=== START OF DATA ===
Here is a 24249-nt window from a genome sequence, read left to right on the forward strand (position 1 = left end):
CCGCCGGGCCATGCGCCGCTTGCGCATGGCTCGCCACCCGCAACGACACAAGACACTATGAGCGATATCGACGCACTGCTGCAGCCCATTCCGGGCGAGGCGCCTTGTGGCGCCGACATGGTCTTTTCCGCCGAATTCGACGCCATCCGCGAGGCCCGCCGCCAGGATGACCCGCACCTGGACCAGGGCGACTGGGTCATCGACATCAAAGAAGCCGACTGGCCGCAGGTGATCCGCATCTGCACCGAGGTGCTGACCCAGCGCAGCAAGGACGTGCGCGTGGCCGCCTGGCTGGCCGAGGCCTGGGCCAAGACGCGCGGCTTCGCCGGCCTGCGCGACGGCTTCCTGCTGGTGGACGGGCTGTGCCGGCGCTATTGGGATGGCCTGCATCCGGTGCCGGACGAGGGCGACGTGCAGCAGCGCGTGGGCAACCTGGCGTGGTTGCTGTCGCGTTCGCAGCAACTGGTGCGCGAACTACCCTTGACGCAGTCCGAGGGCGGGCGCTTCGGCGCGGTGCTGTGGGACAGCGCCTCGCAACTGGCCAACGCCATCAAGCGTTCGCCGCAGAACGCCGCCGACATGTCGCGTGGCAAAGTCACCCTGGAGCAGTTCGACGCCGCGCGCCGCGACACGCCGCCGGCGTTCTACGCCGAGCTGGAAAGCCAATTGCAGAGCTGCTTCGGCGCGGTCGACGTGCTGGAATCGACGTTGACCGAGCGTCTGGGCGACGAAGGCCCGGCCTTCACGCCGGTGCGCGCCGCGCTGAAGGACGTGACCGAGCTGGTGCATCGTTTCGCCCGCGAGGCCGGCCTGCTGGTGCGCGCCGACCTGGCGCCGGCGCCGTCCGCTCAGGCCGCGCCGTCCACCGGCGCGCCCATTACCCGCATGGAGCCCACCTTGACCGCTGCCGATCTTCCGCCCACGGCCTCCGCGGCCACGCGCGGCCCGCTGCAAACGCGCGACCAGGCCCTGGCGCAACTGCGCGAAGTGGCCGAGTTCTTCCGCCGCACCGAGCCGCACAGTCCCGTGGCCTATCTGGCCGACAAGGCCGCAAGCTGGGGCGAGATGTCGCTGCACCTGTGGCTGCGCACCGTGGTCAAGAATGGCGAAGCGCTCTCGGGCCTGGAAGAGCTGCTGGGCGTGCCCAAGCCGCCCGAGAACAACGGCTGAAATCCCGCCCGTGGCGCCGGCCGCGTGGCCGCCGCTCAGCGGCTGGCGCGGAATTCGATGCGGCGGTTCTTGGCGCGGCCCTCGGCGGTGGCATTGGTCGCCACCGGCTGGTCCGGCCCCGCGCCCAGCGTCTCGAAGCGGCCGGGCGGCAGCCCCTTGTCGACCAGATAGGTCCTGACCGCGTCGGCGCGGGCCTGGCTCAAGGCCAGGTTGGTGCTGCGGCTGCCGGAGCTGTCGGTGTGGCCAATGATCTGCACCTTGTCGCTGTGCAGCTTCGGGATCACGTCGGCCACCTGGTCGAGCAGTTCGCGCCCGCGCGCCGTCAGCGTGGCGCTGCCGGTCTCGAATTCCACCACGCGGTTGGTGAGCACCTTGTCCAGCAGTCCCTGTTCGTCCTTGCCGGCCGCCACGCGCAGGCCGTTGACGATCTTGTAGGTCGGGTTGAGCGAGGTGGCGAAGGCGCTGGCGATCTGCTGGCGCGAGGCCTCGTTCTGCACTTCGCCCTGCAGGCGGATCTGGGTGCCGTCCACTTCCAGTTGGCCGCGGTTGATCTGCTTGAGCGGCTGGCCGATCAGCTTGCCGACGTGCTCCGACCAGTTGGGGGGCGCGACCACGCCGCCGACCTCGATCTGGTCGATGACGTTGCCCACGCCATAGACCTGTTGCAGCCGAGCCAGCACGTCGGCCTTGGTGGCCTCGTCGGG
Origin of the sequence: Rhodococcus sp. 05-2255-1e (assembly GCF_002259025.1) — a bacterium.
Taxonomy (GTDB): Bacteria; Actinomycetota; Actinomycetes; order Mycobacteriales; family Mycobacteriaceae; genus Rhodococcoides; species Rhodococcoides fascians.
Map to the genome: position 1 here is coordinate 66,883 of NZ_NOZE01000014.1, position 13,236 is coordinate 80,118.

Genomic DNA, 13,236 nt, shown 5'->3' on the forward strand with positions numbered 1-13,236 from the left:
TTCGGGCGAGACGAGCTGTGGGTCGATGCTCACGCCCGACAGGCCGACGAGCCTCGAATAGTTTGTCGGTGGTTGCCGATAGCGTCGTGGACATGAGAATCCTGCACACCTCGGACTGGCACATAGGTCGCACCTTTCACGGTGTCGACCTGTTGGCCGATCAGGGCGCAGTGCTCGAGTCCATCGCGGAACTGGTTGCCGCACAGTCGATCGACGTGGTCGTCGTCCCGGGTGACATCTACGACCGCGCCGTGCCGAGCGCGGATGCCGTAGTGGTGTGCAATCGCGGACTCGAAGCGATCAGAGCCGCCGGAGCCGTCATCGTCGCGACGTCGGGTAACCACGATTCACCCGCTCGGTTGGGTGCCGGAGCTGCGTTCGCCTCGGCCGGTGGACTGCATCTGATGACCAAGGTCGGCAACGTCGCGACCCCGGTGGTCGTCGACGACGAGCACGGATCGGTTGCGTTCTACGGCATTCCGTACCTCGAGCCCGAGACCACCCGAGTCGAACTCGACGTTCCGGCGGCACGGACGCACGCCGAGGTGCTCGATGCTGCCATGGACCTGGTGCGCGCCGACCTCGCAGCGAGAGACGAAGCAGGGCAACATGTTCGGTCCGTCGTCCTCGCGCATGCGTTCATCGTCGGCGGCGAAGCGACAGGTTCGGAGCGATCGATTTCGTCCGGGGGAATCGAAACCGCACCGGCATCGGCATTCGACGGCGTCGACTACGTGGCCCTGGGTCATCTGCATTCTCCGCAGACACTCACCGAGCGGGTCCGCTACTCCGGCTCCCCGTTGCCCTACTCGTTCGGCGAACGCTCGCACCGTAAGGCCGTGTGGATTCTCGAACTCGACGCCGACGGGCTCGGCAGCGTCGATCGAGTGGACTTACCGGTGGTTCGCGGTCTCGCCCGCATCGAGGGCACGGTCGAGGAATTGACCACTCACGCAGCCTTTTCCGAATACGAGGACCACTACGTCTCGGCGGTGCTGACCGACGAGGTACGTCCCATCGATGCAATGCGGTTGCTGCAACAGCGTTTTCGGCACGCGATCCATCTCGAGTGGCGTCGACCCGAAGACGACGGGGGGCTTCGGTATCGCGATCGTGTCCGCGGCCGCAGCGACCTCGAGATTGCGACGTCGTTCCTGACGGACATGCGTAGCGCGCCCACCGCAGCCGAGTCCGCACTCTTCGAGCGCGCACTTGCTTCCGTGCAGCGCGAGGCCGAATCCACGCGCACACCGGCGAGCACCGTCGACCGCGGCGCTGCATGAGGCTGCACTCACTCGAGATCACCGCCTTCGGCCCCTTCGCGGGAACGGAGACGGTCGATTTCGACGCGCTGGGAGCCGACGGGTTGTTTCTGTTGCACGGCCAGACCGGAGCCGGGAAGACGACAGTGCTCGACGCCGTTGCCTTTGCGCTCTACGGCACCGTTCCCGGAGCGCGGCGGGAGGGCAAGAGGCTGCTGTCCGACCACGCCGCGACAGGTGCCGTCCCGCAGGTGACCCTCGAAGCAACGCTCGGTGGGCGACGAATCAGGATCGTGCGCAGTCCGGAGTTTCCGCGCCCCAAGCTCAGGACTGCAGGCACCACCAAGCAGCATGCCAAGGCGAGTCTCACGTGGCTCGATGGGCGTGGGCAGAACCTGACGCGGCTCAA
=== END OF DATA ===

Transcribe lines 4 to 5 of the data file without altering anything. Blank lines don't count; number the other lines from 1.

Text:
Taxonomy (GTDB): Bacteria; Actinomycetota; Actinomycetes; order Mycobacteriales; family Mycobacteriaceae; genus Rhodococcoides; species Rhodococcoides fascians.
Map to the genome: position 1 here is coordinate 66,883 of NZ_NOZE01000014.1, position 13,236 is coordinate 80,118.